via RadioVop Zimbabwe – Zim Concourt Endorses Dual Citizenship 25 June 2014
The Constitutional Court has endorsed a Zimbabwean citizen’s unrestricted entitlement to dual citizenship rights and ordered the Registrar General, Minister of Home Affairs, Attorney General and the Principal Director of Immigration to comply with the law.
In endorsing the dual citizenship law which came into force following the adoption of the new constitution’s provisions, the full bench of the Constitutional Court has upheld an application by Farai Daniel Madzimbamuto seeking to compel the Principal Director of Immigration to endorse his South African passport with unrestricted and indefinite residence permit.
Madzimbamuto, who was represented by Jane Wood had approached the highest court in the land aggrieved that as a Zimbabwean citizen by birth, he was regarded as an alien in terms of the immigration regulations and compelled to apply for a residence permit as all holders of foreign passports.
The appellant is a holder of a South African passport by virtue of one of his parents being a South African descendent and his Zimbabwean passport had expired while he was in the United Kingdom where he was referred to Harare for a renewal.
He returned but failed to secure a new passport owing to the chaotic situation at the passport office and he returned to the UK where he was issued with a South African passport.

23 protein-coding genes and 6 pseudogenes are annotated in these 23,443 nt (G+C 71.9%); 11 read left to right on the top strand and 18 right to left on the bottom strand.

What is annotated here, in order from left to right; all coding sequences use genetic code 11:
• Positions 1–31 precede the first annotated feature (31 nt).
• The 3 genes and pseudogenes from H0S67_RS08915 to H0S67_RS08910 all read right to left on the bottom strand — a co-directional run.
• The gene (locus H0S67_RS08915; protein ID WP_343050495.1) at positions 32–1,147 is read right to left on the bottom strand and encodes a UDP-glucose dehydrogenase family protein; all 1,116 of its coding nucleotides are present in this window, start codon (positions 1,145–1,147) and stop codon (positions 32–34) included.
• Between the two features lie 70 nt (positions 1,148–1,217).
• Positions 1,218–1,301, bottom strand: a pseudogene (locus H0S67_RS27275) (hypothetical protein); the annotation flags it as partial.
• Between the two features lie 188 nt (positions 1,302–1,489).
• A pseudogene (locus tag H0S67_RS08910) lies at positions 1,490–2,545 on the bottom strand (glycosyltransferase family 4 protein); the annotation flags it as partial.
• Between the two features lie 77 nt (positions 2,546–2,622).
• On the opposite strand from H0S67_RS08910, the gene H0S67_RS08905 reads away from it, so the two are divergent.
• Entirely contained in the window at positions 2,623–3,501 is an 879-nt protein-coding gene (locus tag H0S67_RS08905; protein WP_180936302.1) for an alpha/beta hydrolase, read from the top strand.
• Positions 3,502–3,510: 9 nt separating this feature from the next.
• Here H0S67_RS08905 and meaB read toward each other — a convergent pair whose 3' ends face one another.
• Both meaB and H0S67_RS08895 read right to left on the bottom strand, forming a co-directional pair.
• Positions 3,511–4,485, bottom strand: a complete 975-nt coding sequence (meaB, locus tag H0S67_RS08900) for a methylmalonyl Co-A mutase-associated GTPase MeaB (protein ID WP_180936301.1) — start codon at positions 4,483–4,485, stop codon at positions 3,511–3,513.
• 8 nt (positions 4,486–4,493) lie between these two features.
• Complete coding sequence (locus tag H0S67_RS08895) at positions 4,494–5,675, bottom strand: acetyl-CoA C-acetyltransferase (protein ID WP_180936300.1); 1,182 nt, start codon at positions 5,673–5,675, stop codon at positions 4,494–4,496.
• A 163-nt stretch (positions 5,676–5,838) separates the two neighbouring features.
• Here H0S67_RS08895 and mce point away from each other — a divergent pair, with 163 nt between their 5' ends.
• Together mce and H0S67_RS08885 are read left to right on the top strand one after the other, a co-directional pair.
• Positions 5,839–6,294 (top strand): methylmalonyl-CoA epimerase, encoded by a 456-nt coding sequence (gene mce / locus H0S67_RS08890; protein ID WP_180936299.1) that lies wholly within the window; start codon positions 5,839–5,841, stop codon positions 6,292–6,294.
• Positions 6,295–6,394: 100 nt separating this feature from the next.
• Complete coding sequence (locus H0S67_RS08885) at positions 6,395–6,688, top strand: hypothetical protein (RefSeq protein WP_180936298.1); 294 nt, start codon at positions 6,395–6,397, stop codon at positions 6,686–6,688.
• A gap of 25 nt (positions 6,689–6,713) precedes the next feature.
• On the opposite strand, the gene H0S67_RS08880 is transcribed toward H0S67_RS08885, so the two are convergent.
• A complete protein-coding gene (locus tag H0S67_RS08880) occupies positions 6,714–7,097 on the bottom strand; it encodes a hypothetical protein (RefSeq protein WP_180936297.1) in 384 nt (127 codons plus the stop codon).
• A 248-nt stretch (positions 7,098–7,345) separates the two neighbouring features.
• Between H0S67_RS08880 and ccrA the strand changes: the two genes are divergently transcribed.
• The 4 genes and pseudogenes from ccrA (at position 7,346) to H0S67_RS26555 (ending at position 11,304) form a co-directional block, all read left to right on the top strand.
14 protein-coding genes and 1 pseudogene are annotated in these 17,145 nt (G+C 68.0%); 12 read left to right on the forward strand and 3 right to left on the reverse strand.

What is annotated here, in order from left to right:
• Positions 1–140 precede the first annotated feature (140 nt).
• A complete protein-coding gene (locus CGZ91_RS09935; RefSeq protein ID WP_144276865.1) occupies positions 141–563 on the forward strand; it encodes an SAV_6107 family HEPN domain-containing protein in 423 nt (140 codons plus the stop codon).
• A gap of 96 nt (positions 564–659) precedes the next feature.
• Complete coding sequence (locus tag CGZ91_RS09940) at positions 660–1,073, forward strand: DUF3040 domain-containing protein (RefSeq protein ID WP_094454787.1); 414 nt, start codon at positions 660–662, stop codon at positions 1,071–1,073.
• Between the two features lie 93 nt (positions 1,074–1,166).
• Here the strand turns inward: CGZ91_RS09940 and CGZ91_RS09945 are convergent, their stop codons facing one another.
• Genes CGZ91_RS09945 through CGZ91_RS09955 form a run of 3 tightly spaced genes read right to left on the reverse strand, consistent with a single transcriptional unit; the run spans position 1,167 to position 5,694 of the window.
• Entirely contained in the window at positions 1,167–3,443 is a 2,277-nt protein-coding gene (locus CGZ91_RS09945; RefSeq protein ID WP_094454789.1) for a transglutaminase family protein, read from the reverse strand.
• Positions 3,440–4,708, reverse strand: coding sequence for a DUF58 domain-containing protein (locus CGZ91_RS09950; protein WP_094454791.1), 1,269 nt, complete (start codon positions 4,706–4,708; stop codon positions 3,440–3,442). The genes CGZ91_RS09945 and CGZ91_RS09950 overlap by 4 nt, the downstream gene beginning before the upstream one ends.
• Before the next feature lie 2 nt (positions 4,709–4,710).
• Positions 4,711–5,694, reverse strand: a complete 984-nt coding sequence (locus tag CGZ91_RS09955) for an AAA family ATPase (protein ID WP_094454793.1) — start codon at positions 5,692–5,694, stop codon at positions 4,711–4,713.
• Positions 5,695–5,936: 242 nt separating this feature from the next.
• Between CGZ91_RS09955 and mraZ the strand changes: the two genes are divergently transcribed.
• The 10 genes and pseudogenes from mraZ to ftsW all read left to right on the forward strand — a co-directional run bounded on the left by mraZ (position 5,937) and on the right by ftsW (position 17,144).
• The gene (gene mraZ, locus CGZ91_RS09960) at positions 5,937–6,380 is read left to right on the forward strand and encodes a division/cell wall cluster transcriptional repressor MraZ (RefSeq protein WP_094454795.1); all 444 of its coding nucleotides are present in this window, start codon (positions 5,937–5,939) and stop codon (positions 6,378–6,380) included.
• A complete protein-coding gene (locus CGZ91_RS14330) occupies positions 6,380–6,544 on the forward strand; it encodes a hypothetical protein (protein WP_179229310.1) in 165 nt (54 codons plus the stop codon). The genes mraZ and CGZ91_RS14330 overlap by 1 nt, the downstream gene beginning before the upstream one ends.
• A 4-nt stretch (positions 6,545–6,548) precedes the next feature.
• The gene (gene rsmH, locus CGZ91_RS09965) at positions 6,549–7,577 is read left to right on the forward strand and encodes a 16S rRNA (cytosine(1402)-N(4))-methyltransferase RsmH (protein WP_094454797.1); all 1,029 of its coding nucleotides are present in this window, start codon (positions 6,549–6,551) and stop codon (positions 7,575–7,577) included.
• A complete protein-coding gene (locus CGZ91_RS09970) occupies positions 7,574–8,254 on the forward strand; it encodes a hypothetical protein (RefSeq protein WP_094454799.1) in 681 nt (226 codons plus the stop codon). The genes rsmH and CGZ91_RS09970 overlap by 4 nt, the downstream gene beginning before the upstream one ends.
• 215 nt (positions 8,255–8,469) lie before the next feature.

In 2012, he returned to Zimbabwe permanently and upon presenting his South African passport to immigration officials he was advised to apply for a residence permit and was issued with a 2-year permit.
When the new constitution was promulgated he approached immigration requesting for the endorsement of a permanent residence status on his South African passport after advising them that he was now a holder of a Zimbabwean passport.
The officials did not respond compelling him to approach the court.
In its ruling, the court said Madzimbamuto was entitled to dual citizenship which is inherent in his birth right as a citizen and he must also enjoy the right to freedom of movement.
The court added that to deny him the right to freely enter Zimbabwe and leave the country on the grounds that he has presented a foreign passport would be to deprive him the fundamental rights guaranteed by the supreme law of the land.